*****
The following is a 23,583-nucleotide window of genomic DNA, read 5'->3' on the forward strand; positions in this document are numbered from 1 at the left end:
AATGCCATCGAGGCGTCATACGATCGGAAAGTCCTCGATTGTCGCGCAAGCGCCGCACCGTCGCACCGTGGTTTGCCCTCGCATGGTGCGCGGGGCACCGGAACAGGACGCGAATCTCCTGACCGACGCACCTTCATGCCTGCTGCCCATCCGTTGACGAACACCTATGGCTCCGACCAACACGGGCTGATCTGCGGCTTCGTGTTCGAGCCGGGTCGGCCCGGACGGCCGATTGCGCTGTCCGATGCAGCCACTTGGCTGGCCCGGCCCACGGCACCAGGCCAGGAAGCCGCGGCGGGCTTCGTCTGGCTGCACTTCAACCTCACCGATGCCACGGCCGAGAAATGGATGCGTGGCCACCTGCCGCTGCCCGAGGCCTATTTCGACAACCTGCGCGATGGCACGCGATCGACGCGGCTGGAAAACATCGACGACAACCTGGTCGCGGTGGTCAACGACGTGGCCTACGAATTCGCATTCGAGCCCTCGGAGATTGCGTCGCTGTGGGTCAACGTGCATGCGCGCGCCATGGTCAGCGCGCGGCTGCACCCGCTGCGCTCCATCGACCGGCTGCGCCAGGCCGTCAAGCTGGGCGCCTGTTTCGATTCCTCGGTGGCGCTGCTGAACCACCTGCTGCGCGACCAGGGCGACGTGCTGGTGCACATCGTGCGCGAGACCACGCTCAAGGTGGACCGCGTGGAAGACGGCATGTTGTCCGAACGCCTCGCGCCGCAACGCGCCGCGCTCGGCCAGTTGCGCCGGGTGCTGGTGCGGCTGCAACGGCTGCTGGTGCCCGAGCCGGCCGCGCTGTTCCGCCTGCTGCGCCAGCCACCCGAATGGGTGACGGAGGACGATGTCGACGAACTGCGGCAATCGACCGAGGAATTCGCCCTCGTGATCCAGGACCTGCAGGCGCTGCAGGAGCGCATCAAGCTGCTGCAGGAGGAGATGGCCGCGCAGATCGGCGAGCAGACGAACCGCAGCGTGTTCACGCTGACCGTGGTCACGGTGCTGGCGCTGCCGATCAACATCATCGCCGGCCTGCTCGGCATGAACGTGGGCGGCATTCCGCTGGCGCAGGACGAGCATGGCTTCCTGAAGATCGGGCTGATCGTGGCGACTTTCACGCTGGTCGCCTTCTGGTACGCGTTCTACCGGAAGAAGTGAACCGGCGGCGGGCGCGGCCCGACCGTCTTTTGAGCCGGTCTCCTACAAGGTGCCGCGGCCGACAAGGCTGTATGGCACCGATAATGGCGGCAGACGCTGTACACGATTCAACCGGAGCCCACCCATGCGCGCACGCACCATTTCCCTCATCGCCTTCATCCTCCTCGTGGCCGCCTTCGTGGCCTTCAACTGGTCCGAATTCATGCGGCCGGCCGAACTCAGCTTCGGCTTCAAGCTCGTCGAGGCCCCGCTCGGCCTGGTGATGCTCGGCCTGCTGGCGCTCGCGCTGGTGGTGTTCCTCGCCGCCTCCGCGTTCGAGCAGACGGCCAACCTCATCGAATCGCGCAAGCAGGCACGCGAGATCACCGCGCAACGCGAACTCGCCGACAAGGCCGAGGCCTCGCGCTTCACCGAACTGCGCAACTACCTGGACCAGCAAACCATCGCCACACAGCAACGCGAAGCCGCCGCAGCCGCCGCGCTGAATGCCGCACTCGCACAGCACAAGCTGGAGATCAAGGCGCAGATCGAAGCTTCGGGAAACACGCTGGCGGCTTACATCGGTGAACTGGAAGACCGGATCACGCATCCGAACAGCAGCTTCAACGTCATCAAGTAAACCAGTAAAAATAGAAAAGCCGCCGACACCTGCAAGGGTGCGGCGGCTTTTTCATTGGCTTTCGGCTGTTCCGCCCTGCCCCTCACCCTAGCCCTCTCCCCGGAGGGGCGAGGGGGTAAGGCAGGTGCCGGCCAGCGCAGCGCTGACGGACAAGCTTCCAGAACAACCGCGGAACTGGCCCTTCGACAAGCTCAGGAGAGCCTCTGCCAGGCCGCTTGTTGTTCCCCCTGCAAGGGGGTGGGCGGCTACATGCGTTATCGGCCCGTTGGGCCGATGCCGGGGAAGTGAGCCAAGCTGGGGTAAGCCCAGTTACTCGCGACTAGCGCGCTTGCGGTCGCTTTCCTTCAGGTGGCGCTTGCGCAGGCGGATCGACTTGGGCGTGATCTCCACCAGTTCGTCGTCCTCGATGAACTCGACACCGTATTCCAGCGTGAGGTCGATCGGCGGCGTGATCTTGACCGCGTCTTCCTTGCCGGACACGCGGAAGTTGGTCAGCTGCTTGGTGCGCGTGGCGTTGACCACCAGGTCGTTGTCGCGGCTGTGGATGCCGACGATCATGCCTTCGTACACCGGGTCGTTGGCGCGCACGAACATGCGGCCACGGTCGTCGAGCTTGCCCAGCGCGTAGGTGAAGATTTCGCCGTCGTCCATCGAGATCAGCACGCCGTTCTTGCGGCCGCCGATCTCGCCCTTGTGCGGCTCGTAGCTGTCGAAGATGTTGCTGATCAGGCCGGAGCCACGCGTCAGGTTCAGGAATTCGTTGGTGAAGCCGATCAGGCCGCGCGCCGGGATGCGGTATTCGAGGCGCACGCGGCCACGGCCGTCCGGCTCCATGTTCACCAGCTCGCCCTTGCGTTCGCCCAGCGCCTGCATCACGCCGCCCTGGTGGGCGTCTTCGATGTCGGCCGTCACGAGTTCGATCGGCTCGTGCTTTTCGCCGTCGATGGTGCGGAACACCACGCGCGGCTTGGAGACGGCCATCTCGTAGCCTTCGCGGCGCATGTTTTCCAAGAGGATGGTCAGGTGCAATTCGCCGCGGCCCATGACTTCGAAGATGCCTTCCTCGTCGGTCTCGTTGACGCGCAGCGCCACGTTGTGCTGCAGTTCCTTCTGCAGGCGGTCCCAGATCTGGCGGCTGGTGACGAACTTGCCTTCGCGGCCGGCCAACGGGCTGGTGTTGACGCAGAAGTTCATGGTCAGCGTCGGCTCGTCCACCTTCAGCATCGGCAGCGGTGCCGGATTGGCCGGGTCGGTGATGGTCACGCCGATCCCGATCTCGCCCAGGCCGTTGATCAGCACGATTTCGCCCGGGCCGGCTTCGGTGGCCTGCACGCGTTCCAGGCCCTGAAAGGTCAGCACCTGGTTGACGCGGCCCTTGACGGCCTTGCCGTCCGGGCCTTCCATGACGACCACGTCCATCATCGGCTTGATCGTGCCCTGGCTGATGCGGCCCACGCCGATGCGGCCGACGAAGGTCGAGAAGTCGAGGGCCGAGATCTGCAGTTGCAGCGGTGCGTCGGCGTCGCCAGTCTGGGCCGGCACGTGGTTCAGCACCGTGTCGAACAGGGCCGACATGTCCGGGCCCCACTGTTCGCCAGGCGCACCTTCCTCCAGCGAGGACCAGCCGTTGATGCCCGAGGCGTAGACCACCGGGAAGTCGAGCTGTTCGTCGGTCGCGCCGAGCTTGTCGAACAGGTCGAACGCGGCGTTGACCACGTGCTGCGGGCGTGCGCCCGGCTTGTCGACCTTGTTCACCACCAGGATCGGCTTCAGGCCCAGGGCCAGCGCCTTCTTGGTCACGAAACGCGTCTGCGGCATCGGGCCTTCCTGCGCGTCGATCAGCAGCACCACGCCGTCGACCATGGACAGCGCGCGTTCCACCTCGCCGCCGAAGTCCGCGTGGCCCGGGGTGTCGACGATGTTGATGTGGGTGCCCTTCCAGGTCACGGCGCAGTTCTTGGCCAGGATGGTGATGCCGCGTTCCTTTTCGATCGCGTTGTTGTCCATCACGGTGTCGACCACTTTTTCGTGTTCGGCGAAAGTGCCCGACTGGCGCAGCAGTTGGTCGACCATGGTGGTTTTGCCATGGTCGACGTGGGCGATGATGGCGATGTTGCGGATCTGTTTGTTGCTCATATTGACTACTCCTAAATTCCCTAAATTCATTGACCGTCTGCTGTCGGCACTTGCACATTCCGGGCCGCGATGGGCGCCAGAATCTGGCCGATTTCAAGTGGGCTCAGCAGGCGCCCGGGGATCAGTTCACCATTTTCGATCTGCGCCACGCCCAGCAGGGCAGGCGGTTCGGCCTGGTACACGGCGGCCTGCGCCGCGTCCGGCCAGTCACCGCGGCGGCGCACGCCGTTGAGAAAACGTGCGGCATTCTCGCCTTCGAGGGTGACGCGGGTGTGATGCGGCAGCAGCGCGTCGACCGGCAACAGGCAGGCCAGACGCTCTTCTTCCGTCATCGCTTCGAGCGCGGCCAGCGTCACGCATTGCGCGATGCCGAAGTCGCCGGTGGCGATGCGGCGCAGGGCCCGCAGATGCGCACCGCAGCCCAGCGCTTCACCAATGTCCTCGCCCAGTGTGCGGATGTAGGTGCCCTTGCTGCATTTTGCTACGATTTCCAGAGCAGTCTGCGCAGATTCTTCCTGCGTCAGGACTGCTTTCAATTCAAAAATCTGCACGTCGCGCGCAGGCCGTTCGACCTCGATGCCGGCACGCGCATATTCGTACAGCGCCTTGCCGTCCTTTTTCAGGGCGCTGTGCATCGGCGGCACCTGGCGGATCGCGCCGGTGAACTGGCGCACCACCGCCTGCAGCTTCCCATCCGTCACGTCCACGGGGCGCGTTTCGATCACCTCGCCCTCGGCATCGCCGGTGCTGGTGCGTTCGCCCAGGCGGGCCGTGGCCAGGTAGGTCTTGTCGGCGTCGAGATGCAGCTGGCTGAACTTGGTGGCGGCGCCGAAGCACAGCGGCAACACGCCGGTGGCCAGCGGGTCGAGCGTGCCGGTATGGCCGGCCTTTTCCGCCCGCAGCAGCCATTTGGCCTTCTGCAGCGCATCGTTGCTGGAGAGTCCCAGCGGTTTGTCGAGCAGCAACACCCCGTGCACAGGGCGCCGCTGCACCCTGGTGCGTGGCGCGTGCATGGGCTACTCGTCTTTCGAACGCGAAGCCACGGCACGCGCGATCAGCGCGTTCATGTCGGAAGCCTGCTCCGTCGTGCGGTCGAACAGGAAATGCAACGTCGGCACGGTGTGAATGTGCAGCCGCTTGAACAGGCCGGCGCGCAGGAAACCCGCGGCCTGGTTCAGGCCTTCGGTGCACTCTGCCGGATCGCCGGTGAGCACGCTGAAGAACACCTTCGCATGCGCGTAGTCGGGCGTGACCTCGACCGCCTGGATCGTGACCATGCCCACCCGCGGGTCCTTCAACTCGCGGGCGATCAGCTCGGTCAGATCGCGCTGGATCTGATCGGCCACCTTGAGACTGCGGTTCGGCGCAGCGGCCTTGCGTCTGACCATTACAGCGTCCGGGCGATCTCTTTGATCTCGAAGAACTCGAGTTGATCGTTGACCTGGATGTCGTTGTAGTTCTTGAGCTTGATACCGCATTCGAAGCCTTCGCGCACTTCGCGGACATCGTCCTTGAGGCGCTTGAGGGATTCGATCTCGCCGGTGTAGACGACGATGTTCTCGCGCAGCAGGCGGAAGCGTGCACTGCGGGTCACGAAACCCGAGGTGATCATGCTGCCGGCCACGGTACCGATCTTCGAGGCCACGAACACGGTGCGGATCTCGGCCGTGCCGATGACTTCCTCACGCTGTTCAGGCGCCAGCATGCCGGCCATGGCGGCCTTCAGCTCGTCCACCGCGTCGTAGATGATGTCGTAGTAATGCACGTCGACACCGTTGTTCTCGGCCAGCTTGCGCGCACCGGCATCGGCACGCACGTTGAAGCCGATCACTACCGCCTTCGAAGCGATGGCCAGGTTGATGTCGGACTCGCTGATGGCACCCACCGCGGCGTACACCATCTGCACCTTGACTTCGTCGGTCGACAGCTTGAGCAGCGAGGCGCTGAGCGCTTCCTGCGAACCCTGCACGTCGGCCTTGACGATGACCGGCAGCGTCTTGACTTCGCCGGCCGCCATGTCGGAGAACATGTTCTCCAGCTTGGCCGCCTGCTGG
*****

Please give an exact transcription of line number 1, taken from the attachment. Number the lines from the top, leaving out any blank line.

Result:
The following is a 23,583-nucleotide window of genomic DNA, read 5'->3' on the forward strand; positions in this document are numbered from 1 at the left end: